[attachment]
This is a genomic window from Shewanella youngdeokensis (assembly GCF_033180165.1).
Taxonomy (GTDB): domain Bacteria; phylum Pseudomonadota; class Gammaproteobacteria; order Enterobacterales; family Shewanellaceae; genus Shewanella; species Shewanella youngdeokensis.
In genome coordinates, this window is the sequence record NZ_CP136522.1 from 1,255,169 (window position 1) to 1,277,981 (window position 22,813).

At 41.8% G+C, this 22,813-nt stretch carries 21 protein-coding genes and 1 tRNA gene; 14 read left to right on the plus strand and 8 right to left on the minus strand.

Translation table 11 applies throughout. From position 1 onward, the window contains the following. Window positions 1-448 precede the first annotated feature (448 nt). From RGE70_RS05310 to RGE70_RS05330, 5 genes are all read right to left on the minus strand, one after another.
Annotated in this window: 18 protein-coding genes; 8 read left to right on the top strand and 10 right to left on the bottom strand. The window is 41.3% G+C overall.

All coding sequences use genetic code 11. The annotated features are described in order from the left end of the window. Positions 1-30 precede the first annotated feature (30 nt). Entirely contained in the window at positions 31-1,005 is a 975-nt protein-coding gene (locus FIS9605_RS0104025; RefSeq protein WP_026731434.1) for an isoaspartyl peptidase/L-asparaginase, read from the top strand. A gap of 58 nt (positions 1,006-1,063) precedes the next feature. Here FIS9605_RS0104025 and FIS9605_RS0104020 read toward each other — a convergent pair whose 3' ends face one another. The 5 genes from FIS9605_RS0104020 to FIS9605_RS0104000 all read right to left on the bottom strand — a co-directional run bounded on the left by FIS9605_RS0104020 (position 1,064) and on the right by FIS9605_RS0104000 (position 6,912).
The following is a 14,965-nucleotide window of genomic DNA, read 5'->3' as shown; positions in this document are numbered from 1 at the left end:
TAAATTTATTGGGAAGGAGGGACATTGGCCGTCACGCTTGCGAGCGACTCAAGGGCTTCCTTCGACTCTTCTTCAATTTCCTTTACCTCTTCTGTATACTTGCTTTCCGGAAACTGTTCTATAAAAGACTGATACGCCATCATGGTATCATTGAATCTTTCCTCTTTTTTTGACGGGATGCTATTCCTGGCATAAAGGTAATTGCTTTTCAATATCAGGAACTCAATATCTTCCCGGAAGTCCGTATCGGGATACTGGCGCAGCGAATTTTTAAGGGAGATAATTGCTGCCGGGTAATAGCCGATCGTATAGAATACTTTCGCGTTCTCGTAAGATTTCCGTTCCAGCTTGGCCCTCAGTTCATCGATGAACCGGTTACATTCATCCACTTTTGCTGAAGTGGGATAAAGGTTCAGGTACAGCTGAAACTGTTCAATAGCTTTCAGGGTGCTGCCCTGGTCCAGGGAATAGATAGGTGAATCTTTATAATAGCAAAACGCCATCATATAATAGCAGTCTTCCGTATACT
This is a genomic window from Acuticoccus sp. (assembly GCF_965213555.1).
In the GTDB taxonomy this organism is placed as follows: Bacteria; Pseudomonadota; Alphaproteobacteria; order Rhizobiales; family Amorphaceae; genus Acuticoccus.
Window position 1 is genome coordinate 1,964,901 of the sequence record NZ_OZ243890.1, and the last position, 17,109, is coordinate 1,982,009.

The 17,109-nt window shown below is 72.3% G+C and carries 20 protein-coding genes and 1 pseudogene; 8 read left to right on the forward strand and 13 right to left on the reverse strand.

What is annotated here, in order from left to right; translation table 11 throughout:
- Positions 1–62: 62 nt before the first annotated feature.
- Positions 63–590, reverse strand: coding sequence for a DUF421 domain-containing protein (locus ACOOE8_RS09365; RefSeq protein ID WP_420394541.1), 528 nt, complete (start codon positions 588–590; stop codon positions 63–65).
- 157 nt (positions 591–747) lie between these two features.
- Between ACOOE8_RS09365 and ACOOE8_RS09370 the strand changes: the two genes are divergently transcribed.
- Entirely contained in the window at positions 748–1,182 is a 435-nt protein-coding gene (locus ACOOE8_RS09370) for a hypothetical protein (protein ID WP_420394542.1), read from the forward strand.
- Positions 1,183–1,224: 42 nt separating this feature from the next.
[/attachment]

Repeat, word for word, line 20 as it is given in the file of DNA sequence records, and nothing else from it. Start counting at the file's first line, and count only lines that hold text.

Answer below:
- Positions 1,183–1,224: 42 nt separating this feature from the next.